There are two revelations in this issue. Firstly, Spark shows Chloe what actually happened to her fiance Philip: a recording from Astrid explaining the Entities and shows him some of their handiwork, all of which overwhelms him. You may recall, Dear Reader, that I was originally shaken by the book's suicide content when I read issue #1 to the point that I thought maybe I shouldn't even keep going. Perhaps there's no handier illustration just how much work I've done over the previous several months on my mental health than to say that I'm stable enough now that seeing Philip hold the gun under his chin on story page 7, with "BLAMM" sound effect in red and panels of his blood splashing on the observing cat didn't trigger an anxiety attack.

When I read issue #2, I wrote the following:
The top panel of story page 18 has Astrid coldly dismiss Chloe's insistence that she couldn't just let Fennister go: "I am not law enforcement, Chloe. I was looking for something else." Chloe believes that Astrid has shrugged off Fennister's confession, having deemed him "clean", but I expect we're going to see Detective Markos find his mangled corpse at some point, tormented into killing himself by the hallucinations that appear to be developed in the Clean Room. That, in turn, begs the question what it is that Chloe will eventually find out about her deceased fiance, Philip, that preyed on him so much that he killed himself. We know now that Astrid doesn't directly make someone suicidal; rather, they are killed by the manifestation of what is "cleaned" from them. This is rich ground for storytelling, because it gets at themes of morality and the shades of gray where monsters can become sympathetic and heroes become soiled.
So I was partly right; Astrid does use the Clean Room to break through whatever checks a person has in place against their torment, but it isn't because she's playing Judge, Jury & Executioner, and what happened to Philip wasn't his own darkness being used against him. It was him being completely overwhelmed by what she shared with him about the Entities. I suspect we're meant to infer that may have also been what prompted Rand Tanner to take his life. It's a bit like Navy SEAL training, which notoriously breaks many candidates, except instead of being a grueling challenge of the human body's ability to survive inhospitable environs, she loses potential recruits to the fragility of their minds to process what she's exposing.

I'm getting ahead of myself, but in issue #7, Chloe notes that "...people use that word ["suicidal"] as if it's a hat you decide to put on one day. It isn't." Philip surely already had suicidal tendencies, probably part of what led him to seek out Astrid in the first place. Firstly, I thank Gail Simone for addressing the issue that suicidal ideation is rarely (if ever) spontaneous. It's something that can lay dormant and then become overwhelming so quickly it may appear to be spontaneous, but it isn't. That's an important point that we collectively need to start addressing more clearly in our conversations about mental health.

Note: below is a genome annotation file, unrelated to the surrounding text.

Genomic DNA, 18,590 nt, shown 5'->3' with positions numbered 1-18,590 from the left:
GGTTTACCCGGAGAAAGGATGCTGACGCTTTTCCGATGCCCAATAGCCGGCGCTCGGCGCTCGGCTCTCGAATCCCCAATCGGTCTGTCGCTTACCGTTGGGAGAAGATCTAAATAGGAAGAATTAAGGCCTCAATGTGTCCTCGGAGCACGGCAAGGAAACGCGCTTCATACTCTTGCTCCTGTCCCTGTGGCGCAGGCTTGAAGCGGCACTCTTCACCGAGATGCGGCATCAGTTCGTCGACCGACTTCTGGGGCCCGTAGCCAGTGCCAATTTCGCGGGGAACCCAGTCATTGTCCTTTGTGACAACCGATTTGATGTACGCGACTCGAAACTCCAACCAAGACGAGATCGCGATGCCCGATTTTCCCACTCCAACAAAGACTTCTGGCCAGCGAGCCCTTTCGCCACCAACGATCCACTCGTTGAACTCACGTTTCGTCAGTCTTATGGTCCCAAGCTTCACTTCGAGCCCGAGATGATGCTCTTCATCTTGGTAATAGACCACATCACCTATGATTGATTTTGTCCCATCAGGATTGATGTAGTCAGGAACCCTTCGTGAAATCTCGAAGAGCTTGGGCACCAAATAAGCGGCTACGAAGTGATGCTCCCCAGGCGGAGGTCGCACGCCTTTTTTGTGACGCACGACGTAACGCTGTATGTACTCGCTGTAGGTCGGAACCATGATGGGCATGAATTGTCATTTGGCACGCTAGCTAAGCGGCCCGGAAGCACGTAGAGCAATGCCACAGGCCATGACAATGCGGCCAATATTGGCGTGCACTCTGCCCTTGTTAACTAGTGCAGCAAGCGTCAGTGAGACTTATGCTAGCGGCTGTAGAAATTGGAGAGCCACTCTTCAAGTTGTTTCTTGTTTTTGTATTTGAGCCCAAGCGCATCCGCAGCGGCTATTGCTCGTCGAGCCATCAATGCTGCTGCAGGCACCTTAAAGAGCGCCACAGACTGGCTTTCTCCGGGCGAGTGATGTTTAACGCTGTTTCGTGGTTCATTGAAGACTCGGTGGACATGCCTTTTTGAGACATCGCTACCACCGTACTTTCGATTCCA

Secondly, though, it helps us to recognize that Philip wasn't merely a happy-go-lucky ordinary dude who got freaked out one time and overreacted. Astrid misjudged how stable he was and whether he was ready for what she had to show him. It's as simple as that. (Unless she knew how unstable he was and tipped the scales against him deliberately for some reason. Hard to guess along with Astrid and Simone alike!)

The other big revelation of this issue is that the Entities have some kind of aerial abode, which Astrid's recruit Dr. Hagen (introduced in issue #4 and not referenced since) has spent fifteen years trying to locate and find a way to attack. Their solution is a "cloudbuster" battleship allegedly capable of "blow[ing] [their] invisible city out of Heaven." After acquiescing to Astrid's threat, The Surgeon answers Chloe's question of just what he and his ilk are.
"Are we aliens, or demons, is that what you mean, Chloe Pierce? Overlords or angels? We are none of those things. We are inmates."
So, thanks for clearing up that little mystery...!

The issue, and hence the arc, concludes with Chloe and Astrid appearing to make some form of amends and begin to shift toward a more collaborative relationship, but there's certainly still a lot of suspicion.

Astrid isn't the villain of the story, at least not at this point, though her methods are indefensibly shady and violent. She's evolving into a truly complex character, and I think the part that makes her the most commanding is that she's the one who has the most answers...and yet, she clearly doesn't have enough of them, either.

Credits, both issues
Gail Simone - writer
Jon Davis-Hunt - artist
Quinton Winter - colorist
Todd Klein - letterer
Jenny Frison - cover
Rowena Yow - associate editor
Shelly Bond - editor
Clean Room is created by Gail Simone